n save this to where it's going to go, and it goes through and it runs this, and it converts everything, shows everything that it did, here's where they were, here's what happened, here's the entire overview of everything that happened, what did and didn't work and the reasons why, and then, based on this, here's everything that happened, who did it, what they ate for lunch, what they're going to eat for dinner, where they go, and the title of their three favorite songs. Okay? So this you can get lost in very quickly. But this is the basic thing that you can look at, so if somebody sends you a PDF, you can tell what is and isn't working with this file. It does take a little bit of work to go through, because you can spend days going through with each and every one of these preflight modules here to find out how this all works. And, of course, you can also create your own. You can go through, create anything that you want, and the way you do that is, you click on something, you click on Edit, and then you can edit all those options for this particular thing, and then save a new profile, which will then be saved within your Acrobat window. The Standards tab here is where we can go in and save this for the different standards. The PDF/X is for graphics standards in the printing industry. The PDF/A is for long term archival qualities, and then PDF/E is for standard exchange of engineering documents. So if you ever wanted to know what that was, what the PDF/X, you know, 2001, 2003, 2004, those are the different versions. They do different things, but PDF/X is for graphics. A is for archival, E is for engineering. Right there. Would you see the difference? Most people wouldn't. But you can go through here and figure this all out. Okay? So this is a great way to go through and do this. But what happens with this grid structure? There is no, go into my Print Production here, and it's like, remove unwanted grid structure from background. Oh my gosh. So how do I do this? Well, couple other things that could be hidden in here. The Print Production goes through and allows you to do a lot of things, but when you need to go in and need to fix certain things, you may need to go in and just literally touch those things to fix them. Move it, whatever it may be. So as I go in, I can call up on my left hand side here, the panel that's going to give me all of my little modules. And one of these is my layers module, which doesn't actually show up here, so we'll need to get that. So under my View menu, this is hidden in here, under Show/Hide, under Navigation Panes, this is where my little modules reside. And the layers is one place that we can actually go in and see what is going on with our items right here. Now, this particular file does not have any layers in it. And it's like, oh, you know, that would be really nice to have those layers. Let's see if this one has layers in it. Two. Does it? Edit. View, Show/Hide, Navigation Panes, Layers. Nope, this one doesn't have it either. If these had layers, we could go in and we could actually grab the content and edit those layers. So I'm going to show you a file that does have layers. By the way, folks, if you build layers in a file, one of the things you can do is you can export the PDF with layers, so that you have the editing capabilities. I'm going to show you that here. I actually have this die line right here. One cool trick. If you have an Illustrator file, you want to convert it to a PDF, you can just simply drag it right onto your Acrobat icon, and it will automatically convert it to an Acrobat file. Illustrator and Acrobat have the same kind of engine. So here's my Acrobat file. It was an Illustrator file, and I did set this one up with layers. When you set something up with layers, and you save or export the PDF in a particular way, it will preserve those layers. And those layers can be really beneficial when it comes down to working on this file. So here, because I've saved this Illustrator file with layers, I can go through and I can separate out each and every one of these items here, so that if I do need to print or edit something, I have another level of preflight or editing capabilities built in. So I'm going to show you how that layer can actually work if I call up one of my InDesign files and I go to my Layers panel here, these were set up with layers. So if I see this, yep. They're both set up with layers. Yeah, so all these could be exported here. Why didn't they export with layers? Well, these were set up great. They were labeled correctly. So this could be a real benefit. Like with that die line right there, or my background and my grid, I can turn that on and turn that off. So if I export this file, go under File, Export, and I'm going to, this is just going to be my coffee folder right here, I'm going to export this, and I'm going to do a PDF export for print, because the end result is going to end up being printed in some way. So I'm going to click Save, and then I'm going to go in and I'm going to choose what type of setting I want for Acrobat. Now, high quality or press quality print is fine if you're going to print at home on your printer, and you really don't have any other desire to do a quick print or a high volume run or offset press. Don't ever use Smallest File Size. It will ruin all your images. It will not render the fonts correctly. In fact, it will not even include the fonts. It will include the fonts from the other person's machine, not what you had intended there. But you notice as I go through here, the Create Acrobat Layers is grayed out. And the reason why is because Acrobat keeps a very low compatibility setting, or very high compatibility setting, means you can save it back and somebody can have a very low version and still use this. So the trick to this is, choose Acrobat six or higher, and you have the ability to create layers from anything that you export here. And if I go through and I do a PDF/X-1a, or a PDF/X-3, or X-4, you can see that it's not going to go ahead and give me the layers. It's all to do with the compatibility, but if I go with the highest version of PDF/X, which is the most current, the graphic standards, I can create layers with this, and when I do this, I'm going to view the PDF after exporting and show you how this is going to work. So it's going to load everything, and there's my file. Now when I check the layers here, there's the entire document. Okay, this is really helpful. Now again, if you don't have the native folder or the native file, this is a little bit more tricky to do, because we don't have the ability to go in and create layers from this, unfortunately. There's no way to pull this apart. It is what it is. We would have to go in, and yes, we'd have to edit each one separately. Yeah, but you could. So in this case, this is great because I can now turn on and turn off my die line, which is awesome, and I can turn off all of my text, I can turn off my logo. There's my grid structure. There is my background pattern. This is great. I can even turn on my grids and guides if there were any on there. Now this is awesome. Okay. This is really helpful to have. Always check for it, because this could be a real time saver going in, than trying to figure out, and calling the client, and figuring out, look through everything. Now, because the original one did not have all those layers dialed in, the layers button wasn't checked, I want to go in and I want to be able to go through and get rid of these little grid structures here. Well, this requires a little bit of a hunt and peck right here. I would have to get out of my Print Production and go into my Edit PDF, and I can click Edit the PDF, and I would have to go in and I would have to physically select each and every one of those elements to get rid of it. Because the way this was built is anything that was built as a shape is simply just a shape in Acrobat. And I could go in and I could simply select one of these, and by the way, you can also change the content in here as well. You'll see that all the text containers are active text containers, all the images are images that I can move or do something with, so there's a lot of other things that I can get access to. But this would be a tedious process. Yes, I could go in here and do this and get rid of all these. If worse comes to worst, yes I could. I don't like to do that, but at least I have that capability of going in and doing that. Bit by bit, piece by piece, I'll be able to go through and do that. One other thing too. Here was my die line that I created kind of as a template to show. All the layers are great because I've got that capability of putting things in. When you have a layered file like this, one of the things that you could do with certain files is if you did want to go in and put in content on a layer that was non-printing, if I had like this legend that didn't print, I could go in here at any point, and I could simply click on the layer that I was working with right here, and I could go in and I could set the layer properties of this so that when I have this, it's always visible, but it never prints. So that's kind of cool. So I could have instructions, or I could have my die line, so that when I have it, I see it, but it doesn't actually print out, which could be kind of cool as well. You wouldn't know that. You'd have to go into the properties here. You'd actually have to see how the properties are, and how everything's set up, but you can really get very deep into these items. Now, the same way we're able to go in and create a layered PDF file from an InDesign document, if I have my Illustrator document, and I have my die line here, this was also built with layers, and again, since everything was built with layers, when I saved this file, I can save it as an Illustrator file, and I can also save it as a PDF. Well, if I save this file as a PDF file, and I save this, one of the things that it asks me, do I want to create top layers from the top level layers here? Meaning that if it says live, it's going to give me all the content on this layer called live, trim, or bleed. Which is great. I have all this content right there. Awesome. Wonderful. And I do that, now I've saved it as a PDF. Or, if I didn't save it as a PDF, I can always just take the file, drag it right onto the Acrobat icon, and it's going to convert it for me right then and there.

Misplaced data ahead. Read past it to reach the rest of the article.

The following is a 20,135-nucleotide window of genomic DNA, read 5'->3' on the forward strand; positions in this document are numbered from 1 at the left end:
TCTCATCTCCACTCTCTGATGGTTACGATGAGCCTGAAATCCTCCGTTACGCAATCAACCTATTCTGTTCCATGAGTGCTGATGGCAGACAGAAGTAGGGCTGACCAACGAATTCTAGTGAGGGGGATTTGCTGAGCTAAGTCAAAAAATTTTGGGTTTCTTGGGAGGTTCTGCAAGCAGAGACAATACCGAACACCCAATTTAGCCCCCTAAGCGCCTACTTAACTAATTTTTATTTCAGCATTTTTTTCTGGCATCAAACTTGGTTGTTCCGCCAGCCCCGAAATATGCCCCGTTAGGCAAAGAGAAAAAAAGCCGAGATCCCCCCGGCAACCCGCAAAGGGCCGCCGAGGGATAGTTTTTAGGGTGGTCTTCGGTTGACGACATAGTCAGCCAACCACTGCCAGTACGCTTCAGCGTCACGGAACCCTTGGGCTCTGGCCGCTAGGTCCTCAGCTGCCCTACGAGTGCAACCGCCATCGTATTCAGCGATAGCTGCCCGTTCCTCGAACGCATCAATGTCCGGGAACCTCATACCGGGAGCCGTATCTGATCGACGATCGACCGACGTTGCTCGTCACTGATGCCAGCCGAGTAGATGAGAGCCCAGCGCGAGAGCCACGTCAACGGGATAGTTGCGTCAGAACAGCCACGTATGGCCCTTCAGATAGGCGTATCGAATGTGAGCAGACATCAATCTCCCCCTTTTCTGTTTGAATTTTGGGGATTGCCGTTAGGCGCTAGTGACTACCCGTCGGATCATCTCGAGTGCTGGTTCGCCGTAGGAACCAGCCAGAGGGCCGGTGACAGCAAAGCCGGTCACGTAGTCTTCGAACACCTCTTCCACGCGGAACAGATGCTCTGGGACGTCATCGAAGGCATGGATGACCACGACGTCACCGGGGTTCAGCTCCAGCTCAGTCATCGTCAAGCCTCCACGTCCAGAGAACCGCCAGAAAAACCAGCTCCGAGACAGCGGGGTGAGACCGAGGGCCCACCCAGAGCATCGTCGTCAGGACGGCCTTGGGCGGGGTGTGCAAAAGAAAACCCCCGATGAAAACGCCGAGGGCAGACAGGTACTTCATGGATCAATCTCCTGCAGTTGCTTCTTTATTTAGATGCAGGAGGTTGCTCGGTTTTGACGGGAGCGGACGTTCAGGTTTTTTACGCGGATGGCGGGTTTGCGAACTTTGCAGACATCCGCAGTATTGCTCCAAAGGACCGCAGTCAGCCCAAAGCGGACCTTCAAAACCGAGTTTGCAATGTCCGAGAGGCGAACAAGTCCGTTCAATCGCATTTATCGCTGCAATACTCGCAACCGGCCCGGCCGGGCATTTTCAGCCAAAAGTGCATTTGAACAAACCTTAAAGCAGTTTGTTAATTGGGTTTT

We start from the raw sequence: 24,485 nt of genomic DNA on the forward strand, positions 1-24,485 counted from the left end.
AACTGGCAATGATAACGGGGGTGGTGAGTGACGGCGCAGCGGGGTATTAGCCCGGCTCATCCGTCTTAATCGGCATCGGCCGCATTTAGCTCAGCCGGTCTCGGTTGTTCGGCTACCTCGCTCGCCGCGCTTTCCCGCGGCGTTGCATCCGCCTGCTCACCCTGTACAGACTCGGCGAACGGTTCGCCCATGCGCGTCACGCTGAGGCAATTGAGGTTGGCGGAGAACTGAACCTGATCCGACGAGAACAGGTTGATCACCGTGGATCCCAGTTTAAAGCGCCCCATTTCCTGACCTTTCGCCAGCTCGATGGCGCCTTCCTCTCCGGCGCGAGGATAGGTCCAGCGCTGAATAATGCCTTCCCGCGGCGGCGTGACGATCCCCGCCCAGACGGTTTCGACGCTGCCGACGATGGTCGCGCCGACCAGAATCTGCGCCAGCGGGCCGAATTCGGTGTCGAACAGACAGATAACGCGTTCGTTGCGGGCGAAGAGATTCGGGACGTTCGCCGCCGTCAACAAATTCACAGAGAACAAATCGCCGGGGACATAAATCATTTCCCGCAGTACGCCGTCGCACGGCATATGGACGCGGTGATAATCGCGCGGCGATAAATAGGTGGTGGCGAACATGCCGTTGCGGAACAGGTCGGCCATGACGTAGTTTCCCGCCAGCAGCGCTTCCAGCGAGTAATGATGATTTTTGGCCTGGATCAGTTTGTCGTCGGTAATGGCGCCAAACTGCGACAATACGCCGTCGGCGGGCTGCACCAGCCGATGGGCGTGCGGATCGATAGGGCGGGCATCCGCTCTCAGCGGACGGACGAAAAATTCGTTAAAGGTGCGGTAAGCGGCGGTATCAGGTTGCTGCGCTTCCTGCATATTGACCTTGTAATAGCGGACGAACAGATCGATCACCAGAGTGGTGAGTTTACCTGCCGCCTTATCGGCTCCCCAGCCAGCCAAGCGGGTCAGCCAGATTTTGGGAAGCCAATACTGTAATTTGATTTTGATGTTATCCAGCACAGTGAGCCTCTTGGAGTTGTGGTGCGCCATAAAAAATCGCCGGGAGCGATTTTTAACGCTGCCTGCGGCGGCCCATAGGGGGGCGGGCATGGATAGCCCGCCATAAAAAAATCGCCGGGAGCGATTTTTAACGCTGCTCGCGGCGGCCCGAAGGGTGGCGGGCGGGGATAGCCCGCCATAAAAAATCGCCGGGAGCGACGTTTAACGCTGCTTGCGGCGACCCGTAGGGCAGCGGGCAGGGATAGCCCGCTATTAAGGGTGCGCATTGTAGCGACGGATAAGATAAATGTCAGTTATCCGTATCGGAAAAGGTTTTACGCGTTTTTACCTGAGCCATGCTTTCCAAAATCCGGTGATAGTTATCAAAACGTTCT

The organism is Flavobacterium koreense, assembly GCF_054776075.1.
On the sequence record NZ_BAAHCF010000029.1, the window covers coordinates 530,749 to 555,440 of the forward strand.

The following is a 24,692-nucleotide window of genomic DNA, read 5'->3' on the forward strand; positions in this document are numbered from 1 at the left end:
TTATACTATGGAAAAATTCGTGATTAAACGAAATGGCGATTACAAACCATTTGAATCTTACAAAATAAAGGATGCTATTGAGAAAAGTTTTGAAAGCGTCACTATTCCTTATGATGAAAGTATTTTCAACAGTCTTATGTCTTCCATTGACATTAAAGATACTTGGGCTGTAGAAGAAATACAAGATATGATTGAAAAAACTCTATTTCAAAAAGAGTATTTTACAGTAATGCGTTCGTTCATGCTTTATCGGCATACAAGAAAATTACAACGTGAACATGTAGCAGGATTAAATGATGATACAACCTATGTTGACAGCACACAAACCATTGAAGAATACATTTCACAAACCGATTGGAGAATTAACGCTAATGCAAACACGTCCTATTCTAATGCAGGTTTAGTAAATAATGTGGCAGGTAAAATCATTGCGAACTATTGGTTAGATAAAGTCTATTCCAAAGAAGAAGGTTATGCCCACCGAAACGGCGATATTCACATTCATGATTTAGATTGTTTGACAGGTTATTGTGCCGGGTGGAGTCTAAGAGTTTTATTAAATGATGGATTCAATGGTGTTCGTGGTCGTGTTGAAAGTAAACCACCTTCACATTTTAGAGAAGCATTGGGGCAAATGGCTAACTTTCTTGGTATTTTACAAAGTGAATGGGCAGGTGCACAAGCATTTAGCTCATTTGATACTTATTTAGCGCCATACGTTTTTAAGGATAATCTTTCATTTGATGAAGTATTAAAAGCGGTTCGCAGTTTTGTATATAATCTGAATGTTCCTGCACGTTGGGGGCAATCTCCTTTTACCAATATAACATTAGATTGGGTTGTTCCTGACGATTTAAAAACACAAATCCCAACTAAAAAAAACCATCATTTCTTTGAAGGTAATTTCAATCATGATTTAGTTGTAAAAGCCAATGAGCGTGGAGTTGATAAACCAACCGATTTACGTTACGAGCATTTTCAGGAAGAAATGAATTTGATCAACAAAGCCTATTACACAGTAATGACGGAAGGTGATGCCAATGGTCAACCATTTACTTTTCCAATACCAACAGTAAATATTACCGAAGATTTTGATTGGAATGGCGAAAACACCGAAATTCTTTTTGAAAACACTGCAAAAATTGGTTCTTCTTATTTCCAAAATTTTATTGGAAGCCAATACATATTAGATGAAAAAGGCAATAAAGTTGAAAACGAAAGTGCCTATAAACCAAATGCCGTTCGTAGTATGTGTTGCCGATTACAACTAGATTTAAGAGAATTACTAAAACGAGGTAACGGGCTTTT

When you have completed your InDesign file and are ready to package and send it off, how do you know that everything is correct with the file. You know how to build files but there are a lot of items that can get overlooked such as overset text, misspellings or incorrect color usage, items too close to the edge that may get cut off or holes punched in, lines that are too small to print. All these can be managed using InDesign Preflight functions and you can tailor the numerous settings to get the file dialed in each time. You may not get an InDesign file as a final file, it may be a PDF. This tutorial will show you how to use the Preflight and Production features in Acrobat to see these issues and in many cases correct them right in the PDF.


Software Used: Adobe InDesign CC 2017.1, Adobe Acrobat Pro DC